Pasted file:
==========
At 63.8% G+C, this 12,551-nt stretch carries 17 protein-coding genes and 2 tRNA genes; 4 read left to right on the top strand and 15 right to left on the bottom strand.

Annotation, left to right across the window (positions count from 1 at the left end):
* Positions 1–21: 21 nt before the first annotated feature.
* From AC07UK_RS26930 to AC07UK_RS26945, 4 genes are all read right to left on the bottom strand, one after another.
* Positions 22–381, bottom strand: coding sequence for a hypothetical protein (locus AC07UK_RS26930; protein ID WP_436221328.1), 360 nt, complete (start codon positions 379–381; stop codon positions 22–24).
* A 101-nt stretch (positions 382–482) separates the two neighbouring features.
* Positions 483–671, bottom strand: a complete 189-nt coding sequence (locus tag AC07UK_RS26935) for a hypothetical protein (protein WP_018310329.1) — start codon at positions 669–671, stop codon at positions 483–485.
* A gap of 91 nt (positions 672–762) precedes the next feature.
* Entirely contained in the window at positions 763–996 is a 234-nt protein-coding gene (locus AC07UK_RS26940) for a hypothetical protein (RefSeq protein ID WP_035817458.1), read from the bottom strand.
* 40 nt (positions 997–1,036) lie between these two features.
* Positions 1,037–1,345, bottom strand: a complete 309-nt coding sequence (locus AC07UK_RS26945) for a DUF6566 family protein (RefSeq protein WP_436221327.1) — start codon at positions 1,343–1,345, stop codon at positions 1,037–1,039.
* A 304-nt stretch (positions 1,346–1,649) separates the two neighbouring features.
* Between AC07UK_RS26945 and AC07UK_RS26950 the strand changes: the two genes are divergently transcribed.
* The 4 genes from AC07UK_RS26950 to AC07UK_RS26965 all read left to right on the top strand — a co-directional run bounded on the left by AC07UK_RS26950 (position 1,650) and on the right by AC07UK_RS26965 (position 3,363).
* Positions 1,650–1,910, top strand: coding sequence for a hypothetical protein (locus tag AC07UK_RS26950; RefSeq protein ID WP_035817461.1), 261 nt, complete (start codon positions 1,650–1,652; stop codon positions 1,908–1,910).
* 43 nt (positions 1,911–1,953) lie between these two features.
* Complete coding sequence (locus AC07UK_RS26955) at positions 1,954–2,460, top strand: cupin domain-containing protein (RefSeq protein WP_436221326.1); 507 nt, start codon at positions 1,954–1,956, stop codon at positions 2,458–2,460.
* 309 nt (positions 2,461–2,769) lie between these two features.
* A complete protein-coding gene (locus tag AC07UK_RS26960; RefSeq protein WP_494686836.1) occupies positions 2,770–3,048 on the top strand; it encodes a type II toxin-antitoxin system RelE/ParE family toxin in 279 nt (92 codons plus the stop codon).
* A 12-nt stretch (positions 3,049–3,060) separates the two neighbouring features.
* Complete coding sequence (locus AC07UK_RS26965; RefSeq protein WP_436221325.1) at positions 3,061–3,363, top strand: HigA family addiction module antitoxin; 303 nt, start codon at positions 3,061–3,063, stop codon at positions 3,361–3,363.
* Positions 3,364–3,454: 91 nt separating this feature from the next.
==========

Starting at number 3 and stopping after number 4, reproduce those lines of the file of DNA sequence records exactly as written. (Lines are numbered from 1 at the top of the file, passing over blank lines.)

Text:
* Positions 1–21: 21 nt before the first annotated feature.
* From AC07UK_RS26930 to AC07UK_RS26945, 4 genes are all read right to left on the bottom strand, one after another.